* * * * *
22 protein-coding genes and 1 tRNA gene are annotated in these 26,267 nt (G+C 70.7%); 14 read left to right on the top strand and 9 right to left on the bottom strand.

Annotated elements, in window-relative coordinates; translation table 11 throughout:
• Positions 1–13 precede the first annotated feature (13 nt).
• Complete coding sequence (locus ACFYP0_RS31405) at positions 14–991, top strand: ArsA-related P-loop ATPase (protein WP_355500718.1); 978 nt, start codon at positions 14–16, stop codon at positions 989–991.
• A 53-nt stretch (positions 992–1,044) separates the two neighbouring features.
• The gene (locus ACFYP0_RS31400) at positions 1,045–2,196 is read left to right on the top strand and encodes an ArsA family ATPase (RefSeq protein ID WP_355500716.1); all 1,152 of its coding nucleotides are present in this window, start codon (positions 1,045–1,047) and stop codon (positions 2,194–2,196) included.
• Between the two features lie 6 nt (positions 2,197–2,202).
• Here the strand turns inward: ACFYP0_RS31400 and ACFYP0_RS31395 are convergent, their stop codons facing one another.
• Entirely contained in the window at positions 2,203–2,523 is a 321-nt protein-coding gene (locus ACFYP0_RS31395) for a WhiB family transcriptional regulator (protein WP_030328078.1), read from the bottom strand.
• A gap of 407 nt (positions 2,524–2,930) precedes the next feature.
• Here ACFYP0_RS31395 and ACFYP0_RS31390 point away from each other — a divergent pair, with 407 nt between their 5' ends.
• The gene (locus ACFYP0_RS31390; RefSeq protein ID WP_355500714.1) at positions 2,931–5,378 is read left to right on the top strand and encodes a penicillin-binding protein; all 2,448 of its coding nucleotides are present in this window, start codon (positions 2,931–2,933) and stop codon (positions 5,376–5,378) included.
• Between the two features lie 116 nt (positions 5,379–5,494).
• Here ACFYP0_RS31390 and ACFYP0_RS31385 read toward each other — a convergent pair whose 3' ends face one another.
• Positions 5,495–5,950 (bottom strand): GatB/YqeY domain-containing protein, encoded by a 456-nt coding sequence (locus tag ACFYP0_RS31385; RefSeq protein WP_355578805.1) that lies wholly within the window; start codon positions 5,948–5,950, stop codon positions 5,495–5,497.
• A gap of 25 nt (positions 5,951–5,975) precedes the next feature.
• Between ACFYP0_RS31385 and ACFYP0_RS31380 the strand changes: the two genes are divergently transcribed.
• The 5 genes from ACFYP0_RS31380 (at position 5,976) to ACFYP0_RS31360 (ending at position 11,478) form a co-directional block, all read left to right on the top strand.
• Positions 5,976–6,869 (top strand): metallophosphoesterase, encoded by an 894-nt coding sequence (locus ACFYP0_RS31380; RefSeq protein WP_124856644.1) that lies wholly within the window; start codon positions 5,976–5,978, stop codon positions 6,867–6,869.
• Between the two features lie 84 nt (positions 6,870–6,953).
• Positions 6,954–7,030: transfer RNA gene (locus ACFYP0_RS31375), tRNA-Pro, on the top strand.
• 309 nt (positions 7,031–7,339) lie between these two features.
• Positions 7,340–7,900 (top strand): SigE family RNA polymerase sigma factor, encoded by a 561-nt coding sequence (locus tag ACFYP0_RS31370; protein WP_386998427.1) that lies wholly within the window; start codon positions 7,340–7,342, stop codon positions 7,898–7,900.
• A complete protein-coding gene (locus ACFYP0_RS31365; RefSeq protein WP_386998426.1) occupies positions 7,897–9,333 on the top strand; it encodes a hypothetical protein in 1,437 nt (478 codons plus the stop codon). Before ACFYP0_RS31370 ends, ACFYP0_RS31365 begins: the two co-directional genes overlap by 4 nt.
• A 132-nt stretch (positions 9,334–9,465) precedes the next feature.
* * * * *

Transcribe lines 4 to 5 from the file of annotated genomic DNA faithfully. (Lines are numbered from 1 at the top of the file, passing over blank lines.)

• Complete coding sequence (locus ACFYP0_RS31405) at positions 14–991, top strand: ArsA-related P-loop ATPase (protein WP_355500718.1); 978 nt, start codon at positions 14–16, stop codon at positions 989–991.
• A 53-nt stretch (positions 992–1,044) separates the two neighbouring features.